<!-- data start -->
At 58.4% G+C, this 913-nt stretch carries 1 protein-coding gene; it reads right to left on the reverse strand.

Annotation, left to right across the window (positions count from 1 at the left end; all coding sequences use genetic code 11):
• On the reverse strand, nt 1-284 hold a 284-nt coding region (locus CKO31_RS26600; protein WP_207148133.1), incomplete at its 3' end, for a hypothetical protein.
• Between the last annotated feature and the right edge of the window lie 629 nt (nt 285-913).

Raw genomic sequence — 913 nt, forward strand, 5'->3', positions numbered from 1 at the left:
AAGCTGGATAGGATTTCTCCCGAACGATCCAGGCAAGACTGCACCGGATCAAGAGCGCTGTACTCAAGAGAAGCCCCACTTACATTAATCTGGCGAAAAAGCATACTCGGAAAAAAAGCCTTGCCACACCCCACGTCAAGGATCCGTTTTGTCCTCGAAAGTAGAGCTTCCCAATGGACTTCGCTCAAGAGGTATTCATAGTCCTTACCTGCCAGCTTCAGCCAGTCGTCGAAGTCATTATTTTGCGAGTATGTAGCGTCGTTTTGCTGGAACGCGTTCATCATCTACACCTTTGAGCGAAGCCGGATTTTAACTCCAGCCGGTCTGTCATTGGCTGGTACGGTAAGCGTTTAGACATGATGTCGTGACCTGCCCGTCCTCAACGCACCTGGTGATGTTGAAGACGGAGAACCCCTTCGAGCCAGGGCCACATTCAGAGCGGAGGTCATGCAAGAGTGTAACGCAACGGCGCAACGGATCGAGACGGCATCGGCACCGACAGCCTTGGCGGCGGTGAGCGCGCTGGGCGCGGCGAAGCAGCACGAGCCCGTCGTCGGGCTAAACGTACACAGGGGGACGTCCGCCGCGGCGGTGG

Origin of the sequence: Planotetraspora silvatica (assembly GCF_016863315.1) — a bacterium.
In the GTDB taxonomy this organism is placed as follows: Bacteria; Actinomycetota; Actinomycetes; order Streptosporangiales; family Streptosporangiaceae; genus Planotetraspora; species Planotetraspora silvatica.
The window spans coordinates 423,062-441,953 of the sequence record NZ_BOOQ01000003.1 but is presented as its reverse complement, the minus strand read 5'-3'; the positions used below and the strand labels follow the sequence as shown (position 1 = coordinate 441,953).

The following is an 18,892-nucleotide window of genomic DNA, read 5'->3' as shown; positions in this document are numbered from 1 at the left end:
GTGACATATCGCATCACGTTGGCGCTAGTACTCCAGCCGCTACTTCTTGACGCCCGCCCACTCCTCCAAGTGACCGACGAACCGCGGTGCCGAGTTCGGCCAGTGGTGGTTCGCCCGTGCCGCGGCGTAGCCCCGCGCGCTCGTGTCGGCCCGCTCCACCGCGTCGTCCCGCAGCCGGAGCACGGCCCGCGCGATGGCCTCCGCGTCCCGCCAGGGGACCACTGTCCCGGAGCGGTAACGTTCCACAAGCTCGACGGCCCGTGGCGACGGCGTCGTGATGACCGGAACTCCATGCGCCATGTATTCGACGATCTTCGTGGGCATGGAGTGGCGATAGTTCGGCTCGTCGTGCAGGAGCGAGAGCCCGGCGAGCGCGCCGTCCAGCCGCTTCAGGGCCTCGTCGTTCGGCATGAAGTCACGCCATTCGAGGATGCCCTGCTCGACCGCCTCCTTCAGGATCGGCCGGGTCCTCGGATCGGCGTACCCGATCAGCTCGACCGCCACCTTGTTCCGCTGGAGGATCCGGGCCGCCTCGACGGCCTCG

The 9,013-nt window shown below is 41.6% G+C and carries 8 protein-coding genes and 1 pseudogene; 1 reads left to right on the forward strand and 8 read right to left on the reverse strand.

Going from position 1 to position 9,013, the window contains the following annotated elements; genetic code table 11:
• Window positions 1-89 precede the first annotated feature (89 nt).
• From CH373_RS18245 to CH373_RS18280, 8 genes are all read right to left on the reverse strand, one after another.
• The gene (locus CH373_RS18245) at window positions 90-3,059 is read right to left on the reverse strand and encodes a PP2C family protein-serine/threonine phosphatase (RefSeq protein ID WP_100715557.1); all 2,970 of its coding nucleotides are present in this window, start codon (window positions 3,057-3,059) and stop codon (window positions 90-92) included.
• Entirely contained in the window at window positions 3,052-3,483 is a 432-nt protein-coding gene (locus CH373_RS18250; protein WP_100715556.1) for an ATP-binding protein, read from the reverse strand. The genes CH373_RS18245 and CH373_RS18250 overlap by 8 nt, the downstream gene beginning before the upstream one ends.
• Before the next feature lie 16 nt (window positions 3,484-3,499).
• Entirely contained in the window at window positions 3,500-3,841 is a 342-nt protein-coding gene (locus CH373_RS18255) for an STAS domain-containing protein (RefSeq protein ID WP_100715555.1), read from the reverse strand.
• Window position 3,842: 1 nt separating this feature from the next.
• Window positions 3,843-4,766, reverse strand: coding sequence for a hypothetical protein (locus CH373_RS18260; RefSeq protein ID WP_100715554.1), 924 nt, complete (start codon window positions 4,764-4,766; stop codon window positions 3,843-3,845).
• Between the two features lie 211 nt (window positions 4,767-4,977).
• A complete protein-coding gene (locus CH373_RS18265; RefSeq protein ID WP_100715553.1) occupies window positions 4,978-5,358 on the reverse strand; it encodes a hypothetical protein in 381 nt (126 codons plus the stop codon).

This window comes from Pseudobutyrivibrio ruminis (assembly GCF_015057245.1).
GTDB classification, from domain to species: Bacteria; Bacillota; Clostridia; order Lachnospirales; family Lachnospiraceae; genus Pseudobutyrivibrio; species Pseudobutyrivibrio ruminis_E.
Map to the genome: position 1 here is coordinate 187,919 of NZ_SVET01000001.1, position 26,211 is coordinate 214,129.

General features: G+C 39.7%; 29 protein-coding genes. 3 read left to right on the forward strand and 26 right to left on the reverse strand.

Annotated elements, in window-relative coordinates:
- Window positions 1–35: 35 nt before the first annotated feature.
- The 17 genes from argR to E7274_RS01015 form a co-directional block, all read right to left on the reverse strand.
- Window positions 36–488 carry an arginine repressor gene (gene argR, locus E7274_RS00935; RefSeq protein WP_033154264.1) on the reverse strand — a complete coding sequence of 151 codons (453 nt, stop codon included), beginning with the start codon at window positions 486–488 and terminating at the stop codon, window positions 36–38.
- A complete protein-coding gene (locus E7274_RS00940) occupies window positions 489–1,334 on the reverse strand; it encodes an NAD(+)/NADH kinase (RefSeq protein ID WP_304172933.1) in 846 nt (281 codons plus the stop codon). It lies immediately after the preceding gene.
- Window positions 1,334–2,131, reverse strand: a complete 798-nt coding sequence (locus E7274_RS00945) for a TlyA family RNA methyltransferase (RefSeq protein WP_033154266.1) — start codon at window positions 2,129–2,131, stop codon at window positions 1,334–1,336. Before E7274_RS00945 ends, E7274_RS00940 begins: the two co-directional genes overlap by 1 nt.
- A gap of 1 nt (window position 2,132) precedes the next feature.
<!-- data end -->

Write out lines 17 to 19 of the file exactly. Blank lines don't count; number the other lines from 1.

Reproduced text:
• Entirely contained in the window at window positions 3,052-3,483 is a 432-nt protein-coding gene (locus CH373_RS18250; protein WP_100715556.1) for an ATP-binding protein, read from the reverse strand. The genes CH373_RS18245 and CH373_RS18250 overlap by 8 nt, the downstream gene beginning before the upstream one ends.
• Before the next feature lie 16 nt (window positions 3,484-3,499).
• Entirely contained in the window at window positions 3,500-3,841 is a 342-nt protein-coding gene (locus CH373_RS18255) for an STAS domain-containing protein (RefSeq protein ID WP_100715555.1), read from the reverse strand.